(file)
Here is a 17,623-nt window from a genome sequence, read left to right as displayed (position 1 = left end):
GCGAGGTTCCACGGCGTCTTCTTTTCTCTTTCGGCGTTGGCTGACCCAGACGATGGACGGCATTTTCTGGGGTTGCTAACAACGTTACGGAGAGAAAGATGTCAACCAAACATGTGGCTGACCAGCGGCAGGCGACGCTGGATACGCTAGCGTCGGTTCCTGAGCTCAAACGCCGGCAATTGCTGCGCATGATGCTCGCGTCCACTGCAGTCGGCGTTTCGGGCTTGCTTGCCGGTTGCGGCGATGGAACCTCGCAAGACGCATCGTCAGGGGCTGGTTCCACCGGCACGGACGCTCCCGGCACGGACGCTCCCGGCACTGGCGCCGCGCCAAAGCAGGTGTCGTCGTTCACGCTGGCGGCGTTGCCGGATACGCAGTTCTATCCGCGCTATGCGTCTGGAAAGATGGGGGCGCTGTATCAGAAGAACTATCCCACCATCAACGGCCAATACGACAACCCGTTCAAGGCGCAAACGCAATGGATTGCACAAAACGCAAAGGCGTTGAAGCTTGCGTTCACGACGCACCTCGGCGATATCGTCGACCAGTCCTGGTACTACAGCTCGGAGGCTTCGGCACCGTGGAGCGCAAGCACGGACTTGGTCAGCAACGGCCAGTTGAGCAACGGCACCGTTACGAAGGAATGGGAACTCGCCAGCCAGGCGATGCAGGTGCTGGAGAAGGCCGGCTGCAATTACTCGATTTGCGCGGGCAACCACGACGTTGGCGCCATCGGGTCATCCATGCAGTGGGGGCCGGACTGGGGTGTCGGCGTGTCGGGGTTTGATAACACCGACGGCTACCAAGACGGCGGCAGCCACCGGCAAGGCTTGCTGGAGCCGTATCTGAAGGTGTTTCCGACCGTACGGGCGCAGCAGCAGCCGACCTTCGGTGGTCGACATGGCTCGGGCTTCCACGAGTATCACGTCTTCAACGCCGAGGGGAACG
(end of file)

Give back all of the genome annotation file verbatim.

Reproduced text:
Here is a 17,623-nt window from a genome sequence, read left to right as displayed (position 1 = left end):
GCGAGGTTCCACGGCGTCTTCTTTTCTCTTTCGGCGTTGGCTGACCCAGACGATGGACGGCATTTTCTGGGGTTGCTAACAACGTTACGGAGAGAAAGATGTCAACCAAACATGTGGCTGACCAGCGGCAGGCGACGCTGGATACGCTAGCGTCGGTTCCTGAGCTCAAACGCCGGCAATTGCTGCGCATGATGCTCGCGTCCACTGCAGTCGGCGTTTCGGGCTTGCTTGCCGGTTGCGGCGATGGAACCTCGCAAGACGCATCGTCAGGGGCTGGTTCCACCGGCACGGACGCTCCCGGCACGGACGCTCCCGGCACTGGCGCCGCGCCAAAGCAGGTGTCGTCGTTCACGCTGGCGGCGTTGCCGGATACGCAGTTCTATCCGCGCTATGCGTCTGGAAAGATGGGGGCGCTGTATCAGAAGAACTATCCCACCATCAACGGCCAATACGACAACCCGTTCAAGGCGCAAACGCAATGGATTGCACAAAACGCAAAGGCGTTGAAGCTTGCGTTCACGACGCACCTCGGCGATATCGTCGACCAGTCCTGGTACTACAGCTCGGAGGCTTCGGCACCGTGGAGCGCAAGCACGGACTTGGTCAGCAACGGCCAGTTGAGCAACGGCACCGTTACGAAGGAATGGGAACTCGCCAGCCAGGCGATGCAGGTGCTGGAGAAGGCCGGCTGCAATTACTCGATTTGCGCGGGCAACCACGACGTTGGCGCCATCGGGTCATCCATGCAGTGGGGGCCGGACTGGGGTGTCGGCGTGTCGGGGTTTGATAACACCGACGGCTACCAAGACGGCGGCAGCCACCGGCAAGGCTTGCTGGAGCCGTATCTGAAGGTGTTTCCGACCGTACGGGCGCAGCAGCAGCCGACCTTCGGTGGTCGACATGGCTCGGGCTTCCACGAGTATCACGTCTTCAACGCCGAGGGGAACG